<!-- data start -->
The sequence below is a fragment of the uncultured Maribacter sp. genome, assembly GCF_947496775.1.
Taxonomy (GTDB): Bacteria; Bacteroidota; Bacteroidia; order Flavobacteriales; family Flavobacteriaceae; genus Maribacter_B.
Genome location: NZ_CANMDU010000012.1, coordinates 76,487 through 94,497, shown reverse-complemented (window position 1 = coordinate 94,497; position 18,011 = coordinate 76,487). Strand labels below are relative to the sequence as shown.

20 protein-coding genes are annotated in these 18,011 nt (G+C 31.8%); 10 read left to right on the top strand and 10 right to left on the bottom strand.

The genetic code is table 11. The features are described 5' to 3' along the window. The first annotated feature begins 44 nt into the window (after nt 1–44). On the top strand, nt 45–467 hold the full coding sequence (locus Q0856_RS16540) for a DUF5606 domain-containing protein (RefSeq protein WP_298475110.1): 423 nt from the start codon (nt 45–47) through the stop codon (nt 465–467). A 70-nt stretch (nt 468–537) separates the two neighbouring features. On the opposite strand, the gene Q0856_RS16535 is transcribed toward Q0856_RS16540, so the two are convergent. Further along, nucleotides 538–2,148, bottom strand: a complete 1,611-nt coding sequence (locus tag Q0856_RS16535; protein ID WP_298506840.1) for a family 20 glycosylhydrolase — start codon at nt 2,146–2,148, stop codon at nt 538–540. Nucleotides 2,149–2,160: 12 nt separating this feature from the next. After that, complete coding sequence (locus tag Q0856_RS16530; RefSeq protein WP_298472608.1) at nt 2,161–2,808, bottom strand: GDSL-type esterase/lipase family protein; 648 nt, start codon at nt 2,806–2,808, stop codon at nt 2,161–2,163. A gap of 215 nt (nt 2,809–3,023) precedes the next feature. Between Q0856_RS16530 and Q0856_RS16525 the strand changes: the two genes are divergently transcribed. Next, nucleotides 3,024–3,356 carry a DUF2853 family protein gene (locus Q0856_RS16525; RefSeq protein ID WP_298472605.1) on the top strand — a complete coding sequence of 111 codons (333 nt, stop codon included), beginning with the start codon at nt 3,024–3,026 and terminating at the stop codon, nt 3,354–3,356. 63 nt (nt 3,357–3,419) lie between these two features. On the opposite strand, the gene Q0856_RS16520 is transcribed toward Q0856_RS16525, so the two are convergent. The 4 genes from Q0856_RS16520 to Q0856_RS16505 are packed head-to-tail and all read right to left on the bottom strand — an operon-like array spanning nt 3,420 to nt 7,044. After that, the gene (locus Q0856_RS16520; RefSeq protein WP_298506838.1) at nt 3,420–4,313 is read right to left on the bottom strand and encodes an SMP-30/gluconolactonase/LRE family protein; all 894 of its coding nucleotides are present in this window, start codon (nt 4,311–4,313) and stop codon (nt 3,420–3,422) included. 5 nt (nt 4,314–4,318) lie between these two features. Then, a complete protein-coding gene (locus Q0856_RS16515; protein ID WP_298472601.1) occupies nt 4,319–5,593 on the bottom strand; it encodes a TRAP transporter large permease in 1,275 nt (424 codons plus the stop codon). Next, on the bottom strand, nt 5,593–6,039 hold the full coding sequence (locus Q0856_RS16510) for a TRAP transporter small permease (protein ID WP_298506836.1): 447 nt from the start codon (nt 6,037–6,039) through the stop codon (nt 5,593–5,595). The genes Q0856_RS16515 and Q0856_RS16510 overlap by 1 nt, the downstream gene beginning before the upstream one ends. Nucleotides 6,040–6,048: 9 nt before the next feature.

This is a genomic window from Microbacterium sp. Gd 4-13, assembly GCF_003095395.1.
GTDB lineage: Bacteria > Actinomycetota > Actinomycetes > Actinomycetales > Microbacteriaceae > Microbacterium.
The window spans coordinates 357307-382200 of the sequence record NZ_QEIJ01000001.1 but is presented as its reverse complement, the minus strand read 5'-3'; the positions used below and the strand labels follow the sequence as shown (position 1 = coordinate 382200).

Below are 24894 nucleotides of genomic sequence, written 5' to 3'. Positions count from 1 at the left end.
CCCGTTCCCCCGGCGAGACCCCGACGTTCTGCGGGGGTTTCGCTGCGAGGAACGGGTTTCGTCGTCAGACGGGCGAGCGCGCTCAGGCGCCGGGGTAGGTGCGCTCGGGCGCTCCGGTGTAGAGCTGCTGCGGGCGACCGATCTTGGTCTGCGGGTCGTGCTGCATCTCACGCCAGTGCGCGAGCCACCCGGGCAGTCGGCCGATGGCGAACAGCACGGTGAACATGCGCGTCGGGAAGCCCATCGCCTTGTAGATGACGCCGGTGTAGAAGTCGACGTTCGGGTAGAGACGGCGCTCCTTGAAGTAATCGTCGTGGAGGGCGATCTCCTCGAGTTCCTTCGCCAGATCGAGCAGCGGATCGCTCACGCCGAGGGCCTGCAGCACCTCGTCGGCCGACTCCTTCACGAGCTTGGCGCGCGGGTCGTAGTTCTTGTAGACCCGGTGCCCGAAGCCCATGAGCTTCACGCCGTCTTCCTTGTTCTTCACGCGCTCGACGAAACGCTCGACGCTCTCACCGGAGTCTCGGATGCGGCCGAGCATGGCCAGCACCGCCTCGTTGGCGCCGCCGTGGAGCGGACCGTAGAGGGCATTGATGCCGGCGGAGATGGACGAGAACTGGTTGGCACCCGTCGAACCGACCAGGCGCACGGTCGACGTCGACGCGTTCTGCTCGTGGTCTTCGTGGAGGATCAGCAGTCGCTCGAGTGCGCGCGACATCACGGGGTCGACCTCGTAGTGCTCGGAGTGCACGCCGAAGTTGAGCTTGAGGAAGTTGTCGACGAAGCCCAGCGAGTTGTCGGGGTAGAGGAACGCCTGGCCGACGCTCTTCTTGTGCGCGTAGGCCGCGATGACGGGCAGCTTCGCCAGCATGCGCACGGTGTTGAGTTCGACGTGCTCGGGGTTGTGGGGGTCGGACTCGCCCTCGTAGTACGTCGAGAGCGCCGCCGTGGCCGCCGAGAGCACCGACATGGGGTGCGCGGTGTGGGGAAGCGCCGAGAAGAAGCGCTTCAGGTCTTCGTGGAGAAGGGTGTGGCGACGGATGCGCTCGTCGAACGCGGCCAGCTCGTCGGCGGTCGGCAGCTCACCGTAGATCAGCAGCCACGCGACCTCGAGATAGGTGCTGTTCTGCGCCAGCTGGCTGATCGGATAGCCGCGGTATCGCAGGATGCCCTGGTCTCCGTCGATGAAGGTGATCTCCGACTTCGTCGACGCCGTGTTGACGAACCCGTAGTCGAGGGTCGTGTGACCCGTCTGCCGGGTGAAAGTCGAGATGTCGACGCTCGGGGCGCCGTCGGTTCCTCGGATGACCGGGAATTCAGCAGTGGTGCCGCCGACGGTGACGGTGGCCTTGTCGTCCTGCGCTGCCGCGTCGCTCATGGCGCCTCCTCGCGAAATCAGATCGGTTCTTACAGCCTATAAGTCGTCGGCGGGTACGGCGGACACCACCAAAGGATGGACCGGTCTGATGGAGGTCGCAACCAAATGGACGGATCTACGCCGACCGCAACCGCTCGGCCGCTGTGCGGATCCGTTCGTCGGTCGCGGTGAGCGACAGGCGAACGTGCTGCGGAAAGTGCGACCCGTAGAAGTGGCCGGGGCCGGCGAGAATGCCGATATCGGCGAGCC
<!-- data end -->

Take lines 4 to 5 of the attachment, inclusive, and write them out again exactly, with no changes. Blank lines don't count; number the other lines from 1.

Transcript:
20 protein-coding genes are annotated in these 18,011 nt (G+C 31.8%); 10 read left to right on the top strand and 10 right to left on the bottom strand.

The genetic code is table 11. The features are described 5' to 3' along the window. The first annotated feature begins 44 nt into the window (after nt 1–44). On the top strand, nt 45–467 hold the full coding sequence (locus Q0856_RS16540) for a DUF5606 domain-containing protein (RefSeq protein WP_298475110.1): 423 nt from the start codon (nt 45–47) through the stop codon (nt 465–467). A 70-nt stretch (nt 468–537) separates the two neighbouring features. On the opposite strand, the gene Q0856_RS16535 is transcribed toward Q0856_RS16540, so the two are convergent. Further along, nucleotides 538–2,148, bottom strand: a complete 1,611-nt coding sequence (locus tag Q0856_RS16535; protein ID WP_298506840.1) for a family 20 glycosylhydrolase — start codon at nt 2,146–2,148, stop codon at nt 538–540. Nucleotides 2,149–2,160: 12 nt separating this feature from the next. After that, complete coding sequence (locus tag Q0856_RS16530; RefSeq protein WP_298472608.1) at nt 2,161–2,808, bottom strand: GDSL-type esterase/lipase family protein; 648 nt, start codon at nt 2,806–2,808, stop codon at nt 2,161–2,163. A gap of 215 nt (nt 2,809–3,023) precedes the next feature. Between Q0856_RS16530 and Q0856_RS16525 the strand changes: the two genes are divergently transcribed. Next, nucleotides 3,024–3,356 carry a DUF2853 family protein gene (locus Q0856_RS16525; RefSeq protein ID WP_298472605.1) on the top strand — a complete coding sequence of 111 codons (333 nt, stop codon included), beginning with the start codon at nt 3,024–3,026 and terminating at the stop codon, nt 3,354–3,356. 63 nt (nt 3,357–3,419) lie between these two features. On the opposite strand, the gene Q0856_RS16520 is transcribed toward Q0856_RS16525, so the two are convergent. The 4 genes from Q0856_RS16520 to Q0856_RS16505 are packed head-to-tail and all read right to left on the bottom strand — an operon-like array spanning nt 3,420 to nt 7,044. After that, the gene (locus Q0856_RS16520; RefSeq protein WP_298506838.1) at nt 3,420–4,313 is read right to left on the bottom strand and encodes an SMP-30/gluconolactonase/LRE family protein; all 894 of its coding nucleotides are present in this window, start codon (nt 4,311–4,313) and stop codon (nt 3,420–3,422) included. 5 nt (nt 4,314–4,318) lie between these two features. Then, a complete protein-coding gene (locus Q0856_RS16515; protein ID WP_298472601.1) occupies nt 4,319–5,593 on the bottom strand; it encodes a TRAP transporter large permease in 1,275 nt (424 codons plus the stop codon). Next, on the bottom strand, nt 5,593–6,039 hold the full coding sequence (locus Q0856_RS16510) for a TRAP transporter small permease (protein ID WP_298506836.1): 447 nt from the start codon (nt 6,037–6,039) through the stop codon (nt 5,593–5,595). The genes Q0856_RS16515 and Q0856_RS16510 overlap by 1 nt, the downstream gene beginning before the upstream one ends. Nucleotides 6,040–6,048: 9 nt before the next feature.